Trump’s Budget ‘Blueprint’ Raises Concerns Among Faculty

“This is no time for silence,” says Professor of Government Dean Lacy. 

In light of the budget blueprint recently unveiled by the White House, university scholars across the country, including many at Dartmouth, are expressing concern. They worry about losing financial support for research projects now funded by federal programs facing cuts or elimination. Areas of study most likely to be affected are health, climate change, and energy, but arts and humanities research funding would also decrease sharply under the proposed priorities.

If the program cuts favored by President Trump get Congressional approval, “there will be a substantial loss of discovery and teaching opportunities for decades to come,” says Dean Madden, Dartmouth’s vice provost for research and a professor of biochemistry and cell biology at the Geisel School of Medicine.

In his “America First” budget outline, Trump proposes to eliminate the National Endowment for the Arts (NEA) and the National Endowment for the Humanities (NEH). The National Institutes of Health (NIH), the nation’s medical research agency, would face an 18 percent reduction. The Department of the Interior would see a 12 percent decrease, and the Environmental Protection Agency would be cut by 31 percent. Some Department of Energy programs addressing climate change would also be dismantled, affecting research in many parts of the Dartmouth campus.  

Dartmouth each year receives approximately $154 million in federal funding to support research and scholarship across the institution, says Madden. “These projects reflect the full diversity of faculty interests, including galactic evolution, cancer immunotherapy, childhood health, nanotechnology, performance art, and the development of civilization,” he says.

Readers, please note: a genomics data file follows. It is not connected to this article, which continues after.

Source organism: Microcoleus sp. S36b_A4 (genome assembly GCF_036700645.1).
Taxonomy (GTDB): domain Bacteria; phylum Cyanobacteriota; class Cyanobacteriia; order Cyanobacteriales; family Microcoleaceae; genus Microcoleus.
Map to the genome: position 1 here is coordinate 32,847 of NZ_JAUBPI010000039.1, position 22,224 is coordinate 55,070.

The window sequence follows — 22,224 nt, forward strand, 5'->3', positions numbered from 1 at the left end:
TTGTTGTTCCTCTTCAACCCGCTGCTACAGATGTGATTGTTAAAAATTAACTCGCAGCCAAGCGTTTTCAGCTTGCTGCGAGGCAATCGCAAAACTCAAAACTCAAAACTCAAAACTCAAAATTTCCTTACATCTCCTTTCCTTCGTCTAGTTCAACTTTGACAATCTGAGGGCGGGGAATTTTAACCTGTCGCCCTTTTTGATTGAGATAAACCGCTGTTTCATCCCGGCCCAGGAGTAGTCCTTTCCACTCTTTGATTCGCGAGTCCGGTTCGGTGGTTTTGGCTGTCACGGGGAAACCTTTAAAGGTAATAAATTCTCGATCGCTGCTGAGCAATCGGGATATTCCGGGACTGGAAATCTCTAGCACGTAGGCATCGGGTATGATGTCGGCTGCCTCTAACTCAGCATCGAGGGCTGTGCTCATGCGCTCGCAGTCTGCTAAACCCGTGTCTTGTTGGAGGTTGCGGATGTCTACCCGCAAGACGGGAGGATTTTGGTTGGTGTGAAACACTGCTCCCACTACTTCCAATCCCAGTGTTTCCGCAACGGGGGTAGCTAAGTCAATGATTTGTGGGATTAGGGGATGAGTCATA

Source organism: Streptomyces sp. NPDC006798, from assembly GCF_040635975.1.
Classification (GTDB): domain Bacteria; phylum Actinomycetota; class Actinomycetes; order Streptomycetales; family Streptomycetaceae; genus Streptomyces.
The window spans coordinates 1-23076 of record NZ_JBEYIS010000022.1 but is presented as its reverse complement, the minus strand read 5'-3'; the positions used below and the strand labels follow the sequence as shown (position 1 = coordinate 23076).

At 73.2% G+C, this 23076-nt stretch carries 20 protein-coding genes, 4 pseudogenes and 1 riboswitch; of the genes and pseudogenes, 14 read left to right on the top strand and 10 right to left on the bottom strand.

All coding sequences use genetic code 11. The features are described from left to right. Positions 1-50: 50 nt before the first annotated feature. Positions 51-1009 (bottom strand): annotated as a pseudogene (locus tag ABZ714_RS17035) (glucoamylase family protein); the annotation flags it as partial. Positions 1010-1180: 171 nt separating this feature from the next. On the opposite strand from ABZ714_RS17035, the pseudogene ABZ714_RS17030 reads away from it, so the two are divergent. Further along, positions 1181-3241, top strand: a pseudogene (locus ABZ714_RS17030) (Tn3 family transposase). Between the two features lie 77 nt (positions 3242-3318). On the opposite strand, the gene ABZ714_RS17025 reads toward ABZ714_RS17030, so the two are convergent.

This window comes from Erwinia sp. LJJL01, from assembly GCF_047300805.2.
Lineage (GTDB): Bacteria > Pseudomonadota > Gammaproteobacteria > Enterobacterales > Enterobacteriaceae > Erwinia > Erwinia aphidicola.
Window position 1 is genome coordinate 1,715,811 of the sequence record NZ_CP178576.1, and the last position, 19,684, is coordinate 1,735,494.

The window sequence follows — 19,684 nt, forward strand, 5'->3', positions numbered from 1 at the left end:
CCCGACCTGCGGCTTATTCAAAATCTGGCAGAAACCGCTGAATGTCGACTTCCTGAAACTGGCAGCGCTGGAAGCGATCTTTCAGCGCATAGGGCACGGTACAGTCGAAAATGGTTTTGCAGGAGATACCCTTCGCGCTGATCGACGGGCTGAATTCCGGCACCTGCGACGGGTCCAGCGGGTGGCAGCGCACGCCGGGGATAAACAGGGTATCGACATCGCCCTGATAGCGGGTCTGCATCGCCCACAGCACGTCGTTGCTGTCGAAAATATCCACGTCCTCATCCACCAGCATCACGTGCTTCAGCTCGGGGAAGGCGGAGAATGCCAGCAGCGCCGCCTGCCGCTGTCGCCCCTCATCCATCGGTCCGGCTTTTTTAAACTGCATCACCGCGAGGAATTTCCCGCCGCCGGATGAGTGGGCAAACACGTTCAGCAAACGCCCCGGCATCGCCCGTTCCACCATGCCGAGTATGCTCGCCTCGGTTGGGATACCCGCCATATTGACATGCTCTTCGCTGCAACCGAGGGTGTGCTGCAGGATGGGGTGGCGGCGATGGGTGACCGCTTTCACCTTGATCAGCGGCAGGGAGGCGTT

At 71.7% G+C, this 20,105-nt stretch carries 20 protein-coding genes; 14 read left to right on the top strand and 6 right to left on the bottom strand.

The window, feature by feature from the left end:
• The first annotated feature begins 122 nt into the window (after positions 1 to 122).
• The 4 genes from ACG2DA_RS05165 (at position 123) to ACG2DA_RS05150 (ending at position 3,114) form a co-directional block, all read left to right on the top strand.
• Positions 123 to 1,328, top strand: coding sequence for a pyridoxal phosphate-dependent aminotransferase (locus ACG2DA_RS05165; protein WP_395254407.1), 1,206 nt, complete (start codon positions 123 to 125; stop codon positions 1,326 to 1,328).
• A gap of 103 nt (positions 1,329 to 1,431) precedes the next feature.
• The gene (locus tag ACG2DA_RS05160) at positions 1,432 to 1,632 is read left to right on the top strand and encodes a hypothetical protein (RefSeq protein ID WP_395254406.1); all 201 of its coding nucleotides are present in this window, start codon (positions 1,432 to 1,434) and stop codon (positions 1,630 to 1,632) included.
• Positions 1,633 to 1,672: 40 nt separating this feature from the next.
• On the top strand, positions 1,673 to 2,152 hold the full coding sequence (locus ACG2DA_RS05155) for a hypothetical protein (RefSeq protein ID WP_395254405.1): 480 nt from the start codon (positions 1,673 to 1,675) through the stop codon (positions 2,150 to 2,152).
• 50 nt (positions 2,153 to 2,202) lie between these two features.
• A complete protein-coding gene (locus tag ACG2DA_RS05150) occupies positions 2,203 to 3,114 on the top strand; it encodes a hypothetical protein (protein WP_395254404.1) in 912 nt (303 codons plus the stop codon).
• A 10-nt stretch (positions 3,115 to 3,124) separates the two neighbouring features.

Madden acknowledges that “with lobbying and advocacy on many fronts, the budget that comes out of Congress may well look very different.” But if these preliminary cutbacks were to gain legislative support, he says Dartmouth would be negatively affected in ways that can’t be fully understood yet. 

“While this institution will do its best to adapt to that environment, we would be slowed in our progress toward understanding basic biological principles. We would lose opportunities to understand the physics of the cosmos. We would miss or delay insights into the structure of society. The humanities, including creative writing, are under threat as much as sciences, and so are studio arts, if the NEA and NEH are abolished.”

The College actively seeks Congressional support for research funding through groups such as the Science Coalition, an advocacy group in which Dartmouth is very active, as well as larger groups, such as the American Council on Education and the National Association of Independent Colleges and Universities. A number of faculty visited the New Hampshire Congressional delegation last week to advocate for funding for the National Endowment for the Humanities, says Associate Provost Martha Austin. 

“We do outreach to our delegation quite often to make sure Dartmouth’s interests are represented and no doubt will do so on this,” she says.

The NIH cuts, Madden says, would hit laboratories hard. Fewer projects would be funded, and experiments already in progress could lose staff, he says.

“Let’s say an average lab has a budget of $300,000 a year. If you cut 10 percent, you have eliminated one graduate-student stipend.” He worries that postdocs and junior faculty might rethink their career choices “if they see a narrative in which there is a continual erosion of funding. We can’t afford to lose that talent.”